May 2013

I wasn’t intimidated. Well, perhaps a bit.

Late afternoon, the day before we set off for Spring Harvest my phone rang. It was the national director of a charity – we had both been asked to speak on a certain subject at Spring Harvest [at different sites] and he was calling to see how I was planning to cover the topic.

As the event started the following day my talk was written and in my head, so we easily discussed some of the things I planned to say. Encouragingly he responded positively and when he asked if I would be willing to email my notes to him so he could include some of my thoughts I happily did so. He ended the conversation saying that he would send me some of his notes too.

The seminar title was ‘Supporting people through the onset of disability’. My plan was to share my story, to highlight some of the complexities that blindness brings to my life - practically, relationally, emotionally and spiritually. I would then move on to share some ‘hand holds’ that I find helpful, how God fits in and how I fit into God. I was also going to emphasise that other people face trickier challenges and may have much better solutions to share, and so I would leave time for those attending the seminar to contribute too.

Early that evening his notes came through – they included several long and detailed documents, a MA thesis and a 40 slide PowerPoint presentation containing facts, figures, statistical analysis of the growing problem, how the present NHS and Social Services models are insufficient, detailing the biblical mandate to help the poor and needy, two audio clips of theologians discussing how disability and God can co-exist, solution diagrams… my PowerPoint presentation containing 4 slides, one of which was the seminar title and my name!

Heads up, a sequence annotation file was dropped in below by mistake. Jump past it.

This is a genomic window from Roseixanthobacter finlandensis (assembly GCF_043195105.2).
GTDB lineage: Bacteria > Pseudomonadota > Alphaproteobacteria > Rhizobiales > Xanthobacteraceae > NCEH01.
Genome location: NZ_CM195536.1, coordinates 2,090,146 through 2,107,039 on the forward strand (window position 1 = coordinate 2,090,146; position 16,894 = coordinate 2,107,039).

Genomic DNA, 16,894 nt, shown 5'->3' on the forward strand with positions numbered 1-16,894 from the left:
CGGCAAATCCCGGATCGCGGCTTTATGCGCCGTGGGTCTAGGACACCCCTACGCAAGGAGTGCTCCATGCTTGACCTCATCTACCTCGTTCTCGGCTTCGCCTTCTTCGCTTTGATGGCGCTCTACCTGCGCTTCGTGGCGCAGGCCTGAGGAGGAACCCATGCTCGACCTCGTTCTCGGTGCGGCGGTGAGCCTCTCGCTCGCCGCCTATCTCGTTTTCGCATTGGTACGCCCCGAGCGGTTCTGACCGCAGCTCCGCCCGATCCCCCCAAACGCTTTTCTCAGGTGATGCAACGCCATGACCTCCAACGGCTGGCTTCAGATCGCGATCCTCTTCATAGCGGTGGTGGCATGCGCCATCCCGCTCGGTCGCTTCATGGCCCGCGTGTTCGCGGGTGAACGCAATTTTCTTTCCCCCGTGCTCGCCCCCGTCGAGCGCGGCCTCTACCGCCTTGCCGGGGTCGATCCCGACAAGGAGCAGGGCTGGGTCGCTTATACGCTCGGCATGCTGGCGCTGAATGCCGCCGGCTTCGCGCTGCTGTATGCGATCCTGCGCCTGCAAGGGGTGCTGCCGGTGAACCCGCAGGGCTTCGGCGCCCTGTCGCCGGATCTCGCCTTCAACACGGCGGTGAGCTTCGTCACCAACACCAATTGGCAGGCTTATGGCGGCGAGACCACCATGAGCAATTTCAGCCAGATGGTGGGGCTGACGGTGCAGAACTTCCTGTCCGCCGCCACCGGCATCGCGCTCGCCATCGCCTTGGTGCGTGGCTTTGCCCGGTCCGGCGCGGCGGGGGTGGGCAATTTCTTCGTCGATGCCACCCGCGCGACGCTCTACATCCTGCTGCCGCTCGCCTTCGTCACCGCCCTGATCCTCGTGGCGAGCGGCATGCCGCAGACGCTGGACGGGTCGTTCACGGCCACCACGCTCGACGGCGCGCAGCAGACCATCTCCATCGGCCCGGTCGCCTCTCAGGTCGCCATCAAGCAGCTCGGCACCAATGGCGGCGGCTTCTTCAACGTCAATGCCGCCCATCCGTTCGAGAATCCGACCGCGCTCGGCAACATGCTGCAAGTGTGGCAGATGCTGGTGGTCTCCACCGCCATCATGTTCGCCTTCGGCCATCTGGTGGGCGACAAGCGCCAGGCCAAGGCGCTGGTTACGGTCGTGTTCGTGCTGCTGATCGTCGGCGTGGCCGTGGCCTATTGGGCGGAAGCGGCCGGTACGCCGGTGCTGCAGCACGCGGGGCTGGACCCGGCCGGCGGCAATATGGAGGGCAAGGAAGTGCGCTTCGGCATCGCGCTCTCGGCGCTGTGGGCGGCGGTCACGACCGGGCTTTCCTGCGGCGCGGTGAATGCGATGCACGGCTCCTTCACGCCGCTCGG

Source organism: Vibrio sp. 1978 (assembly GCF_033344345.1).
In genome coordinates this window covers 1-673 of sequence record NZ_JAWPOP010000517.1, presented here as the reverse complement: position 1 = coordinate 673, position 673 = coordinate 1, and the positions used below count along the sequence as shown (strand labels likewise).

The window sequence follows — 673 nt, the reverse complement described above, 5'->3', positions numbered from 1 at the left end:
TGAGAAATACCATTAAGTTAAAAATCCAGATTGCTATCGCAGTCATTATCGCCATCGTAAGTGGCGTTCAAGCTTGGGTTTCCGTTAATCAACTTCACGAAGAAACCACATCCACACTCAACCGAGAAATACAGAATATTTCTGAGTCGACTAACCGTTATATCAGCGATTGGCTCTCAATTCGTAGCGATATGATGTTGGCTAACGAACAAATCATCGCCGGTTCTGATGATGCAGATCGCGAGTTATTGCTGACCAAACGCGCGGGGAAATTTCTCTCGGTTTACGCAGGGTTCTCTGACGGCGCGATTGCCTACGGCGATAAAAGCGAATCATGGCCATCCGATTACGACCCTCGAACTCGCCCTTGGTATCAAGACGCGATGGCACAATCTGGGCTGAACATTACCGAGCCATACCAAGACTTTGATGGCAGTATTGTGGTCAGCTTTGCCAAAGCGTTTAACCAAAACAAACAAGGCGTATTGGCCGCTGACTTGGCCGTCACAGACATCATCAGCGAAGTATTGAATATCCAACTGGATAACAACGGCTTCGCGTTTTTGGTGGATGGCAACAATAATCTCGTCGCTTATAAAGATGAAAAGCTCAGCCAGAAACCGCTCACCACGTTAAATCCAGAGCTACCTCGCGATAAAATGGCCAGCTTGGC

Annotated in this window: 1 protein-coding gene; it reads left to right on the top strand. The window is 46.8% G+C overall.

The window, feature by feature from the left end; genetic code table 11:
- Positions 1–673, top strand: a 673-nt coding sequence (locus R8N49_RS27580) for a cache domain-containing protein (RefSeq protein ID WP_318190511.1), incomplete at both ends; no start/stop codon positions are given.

I wasn’t intimidated. Well, perhaps a bit.

It was too late to change my plans, I arrived praying and trusting that God might somehow use my story despite the lack of multiple facts, figures and diagrams. Then just before the seminar began a lady from my previous church breezed up to me and asked how things were going; the family, church etc. She then apologised that she could not stay for my seminar but wished me well and then added… “out of all the disabilities out there, I reckon blindness is one of the easier to cope with” Then off she trotted.

People. Don’t you love’em!

Two minutes later I embarked on the seminar that used my story as the major backdrop. The audience was not many: 47 people, several in wheelchairs, a blind lady and others wanting to better support family and friends facing disability.

I started. I finished. I think it went well. And then it began.

Immediately after the seminar continuing to the final day of the conference, over 20 of the 47 people who attended the seminar separately sought me out, stopped me and spoke about the seminar. Some thanked me for my honesty, some were relieved that they were not the only one who struggled, some said they felt freed because “I don’t know” is a real, valid, ‘Christian’ answer and others felt more equipped and determined to keep going.

People. Don’t you love’em!

What we say often impacts more than we think.

In 1 Peter 3v15 we read “Always be prepared to give an answer to everyone who asks you to give the reason for the hope that you have.”

I think often we shy away from answering, not because we are ashamed of Jesus, but we don’t know what to say, or we are afraid we will get it wrong. Here’s a handy tip that seems to work well - start with what you are an expert in, your Jesus story. Share how and why you trust Jesus – don’t worry about being fancy and theological, just start the conversation by sharing your experience of Jesus and allow God to do the rest..
 
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